Ayurveda

Thursday, January 21, 2010

Ayurveda is a system of traditional medicine native to India, and practiced in other parts of the world as a form of alternative medicine. In Sanskrit, the word Ayurvedacomprises the words āyus, meaning 'life' and veda, meaning 'science'. Evolving throughout its history, Ayurveda remains an influential system of medicine in South Asia. The earliest literature of Ayurveda appeared during the Vedic period in India. The Sushruta Samhita and the Charaka Samhita were influential works on traditional medicine during this era. Ayurvedic practitioners also claim to have identified a number of medicinal preparations and surgical procedures for curing various ailments and diseases.
Ayurveda is considered to be a form of complementary and alternative medicine (CAM) within the western world, where several of its methods—such as herbs, massage, and Yoga as exercise or alternative medicine—are applied on their own as a form of CAM treatment.

Ayurveda stresses the use of vegetable drugs Fats are used both for consumption and for external use. Hundreds of vegetable drugs are employed, including cardamom and cinnamon. Some animal products may also be used, for example milk, bones, and gallstones etc. Minerals—including sulfur, arsenic, lead, copper sulfate, gold—are also consumed as prescribed.. This practice of adding minerals to herbal medicine is known as Rasa Shastra.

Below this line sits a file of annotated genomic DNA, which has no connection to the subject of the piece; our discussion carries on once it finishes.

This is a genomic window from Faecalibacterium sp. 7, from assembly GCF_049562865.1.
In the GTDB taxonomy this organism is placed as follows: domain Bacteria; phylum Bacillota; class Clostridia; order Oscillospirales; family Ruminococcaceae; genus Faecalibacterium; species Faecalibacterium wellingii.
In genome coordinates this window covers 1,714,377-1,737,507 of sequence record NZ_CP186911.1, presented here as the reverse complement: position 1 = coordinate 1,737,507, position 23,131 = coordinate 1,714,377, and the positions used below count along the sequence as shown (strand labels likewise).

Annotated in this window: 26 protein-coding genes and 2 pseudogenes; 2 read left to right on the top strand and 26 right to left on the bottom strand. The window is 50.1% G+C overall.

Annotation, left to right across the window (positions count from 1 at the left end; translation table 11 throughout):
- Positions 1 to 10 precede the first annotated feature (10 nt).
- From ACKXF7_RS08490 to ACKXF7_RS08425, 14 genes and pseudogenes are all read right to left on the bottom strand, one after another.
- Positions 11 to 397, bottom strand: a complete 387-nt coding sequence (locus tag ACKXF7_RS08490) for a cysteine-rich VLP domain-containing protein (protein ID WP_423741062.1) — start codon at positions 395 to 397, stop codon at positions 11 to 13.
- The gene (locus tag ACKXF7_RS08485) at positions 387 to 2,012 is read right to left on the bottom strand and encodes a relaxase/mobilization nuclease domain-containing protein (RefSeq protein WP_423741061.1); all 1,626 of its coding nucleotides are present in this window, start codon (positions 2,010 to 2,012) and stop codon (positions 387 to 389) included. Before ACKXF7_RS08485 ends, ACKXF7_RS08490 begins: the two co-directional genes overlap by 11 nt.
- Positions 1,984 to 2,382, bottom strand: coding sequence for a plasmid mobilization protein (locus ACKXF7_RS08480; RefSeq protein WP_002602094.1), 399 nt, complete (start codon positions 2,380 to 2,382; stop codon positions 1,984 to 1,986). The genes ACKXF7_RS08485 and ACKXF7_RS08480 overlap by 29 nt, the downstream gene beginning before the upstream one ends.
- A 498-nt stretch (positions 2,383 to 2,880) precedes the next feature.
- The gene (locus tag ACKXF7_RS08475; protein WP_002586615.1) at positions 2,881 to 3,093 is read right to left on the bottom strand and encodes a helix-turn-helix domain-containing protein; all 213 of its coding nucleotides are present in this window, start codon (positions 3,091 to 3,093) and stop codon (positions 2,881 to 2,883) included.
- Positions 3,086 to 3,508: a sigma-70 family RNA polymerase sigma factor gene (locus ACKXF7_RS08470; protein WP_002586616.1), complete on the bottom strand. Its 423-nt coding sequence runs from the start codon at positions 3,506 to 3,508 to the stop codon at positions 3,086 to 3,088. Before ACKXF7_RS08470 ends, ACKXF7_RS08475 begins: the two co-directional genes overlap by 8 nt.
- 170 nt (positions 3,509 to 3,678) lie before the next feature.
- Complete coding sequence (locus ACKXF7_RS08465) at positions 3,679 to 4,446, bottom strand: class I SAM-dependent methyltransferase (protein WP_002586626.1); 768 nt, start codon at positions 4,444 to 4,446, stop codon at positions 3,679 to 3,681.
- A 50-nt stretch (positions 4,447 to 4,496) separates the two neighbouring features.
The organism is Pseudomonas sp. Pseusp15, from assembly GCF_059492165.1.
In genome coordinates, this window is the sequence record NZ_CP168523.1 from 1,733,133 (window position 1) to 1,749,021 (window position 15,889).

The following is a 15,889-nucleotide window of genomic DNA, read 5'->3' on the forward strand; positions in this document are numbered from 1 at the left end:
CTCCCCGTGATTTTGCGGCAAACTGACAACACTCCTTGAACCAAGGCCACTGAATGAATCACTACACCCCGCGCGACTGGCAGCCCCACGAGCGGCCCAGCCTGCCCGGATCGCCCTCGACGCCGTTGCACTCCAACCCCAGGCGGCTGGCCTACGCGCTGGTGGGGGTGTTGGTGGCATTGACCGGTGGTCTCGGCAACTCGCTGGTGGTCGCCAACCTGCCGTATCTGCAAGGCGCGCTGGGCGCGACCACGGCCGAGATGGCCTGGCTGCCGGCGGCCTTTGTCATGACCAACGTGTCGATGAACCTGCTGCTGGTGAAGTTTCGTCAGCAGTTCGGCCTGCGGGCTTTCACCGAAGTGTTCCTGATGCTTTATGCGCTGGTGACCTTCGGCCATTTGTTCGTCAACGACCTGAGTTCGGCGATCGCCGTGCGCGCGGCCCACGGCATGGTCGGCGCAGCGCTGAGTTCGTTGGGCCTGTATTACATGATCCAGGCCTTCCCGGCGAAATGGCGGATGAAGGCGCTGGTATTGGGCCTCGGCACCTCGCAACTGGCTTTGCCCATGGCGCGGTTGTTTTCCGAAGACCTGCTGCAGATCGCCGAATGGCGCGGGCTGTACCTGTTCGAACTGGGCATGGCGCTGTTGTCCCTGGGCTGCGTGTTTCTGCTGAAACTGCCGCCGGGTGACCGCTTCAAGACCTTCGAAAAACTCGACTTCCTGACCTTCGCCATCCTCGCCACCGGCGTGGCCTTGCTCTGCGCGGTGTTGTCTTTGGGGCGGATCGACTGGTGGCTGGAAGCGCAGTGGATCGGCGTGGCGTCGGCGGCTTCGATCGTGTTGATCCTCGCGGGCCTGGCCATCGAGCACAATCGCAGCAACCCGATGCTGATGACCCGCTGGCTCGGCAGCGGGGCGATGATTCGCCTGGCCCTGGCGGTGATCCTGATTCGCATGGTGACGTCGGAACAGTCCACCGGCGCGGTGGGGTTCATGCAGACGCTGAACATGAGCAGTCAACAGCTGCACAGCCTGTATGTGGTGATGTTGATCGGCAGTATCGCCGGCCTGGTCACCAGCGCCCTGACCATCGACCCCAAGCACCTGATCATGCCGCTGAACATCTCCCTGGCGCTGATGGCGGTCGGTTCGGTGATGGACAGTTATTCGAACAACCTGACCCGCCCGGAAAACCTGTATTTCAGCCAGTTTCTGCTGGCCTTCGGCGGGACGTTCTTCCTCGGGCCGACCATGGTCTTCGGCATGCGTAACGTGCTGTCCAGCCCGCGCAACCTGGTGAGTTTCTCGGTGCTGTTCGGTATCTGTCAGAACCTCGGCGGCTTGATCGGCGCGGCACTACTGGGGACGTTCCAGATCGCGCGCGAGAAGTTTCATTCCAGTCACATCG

In some cases alcohol is used as a narcotic for the patient undergoing an operation. The advent of Islam introduced opium as a narcotic. Both oil and tar are used to stop bleeding. Oils may be used in a number of ways including regular consumption as a part of food, anointing, smearing, head massage, and prescribed application to infected areas.

The proper function of channels—tubes that exist within the body and transport fluids from one point to another—is seen as vital, and the lack of healthy channels may lead to disease and insanity. Sushruta identifies that blockages of these channels may lead to rheumatism, epilepsy, paralysis, and convulsions as fluids and channels are diverted from their ideal locations. Sweating is favored as a manner in which to open up the channels and dilute the Doshas causing the blockages and harming a patient—a number of ways to take steam bathing and other steam related cures are recommended so that these toxins are released.

1 comments:

sfauthor said...

Nice posting. Do you know about these Samhita texts?

http://www.YogaVidya.com/ss.html

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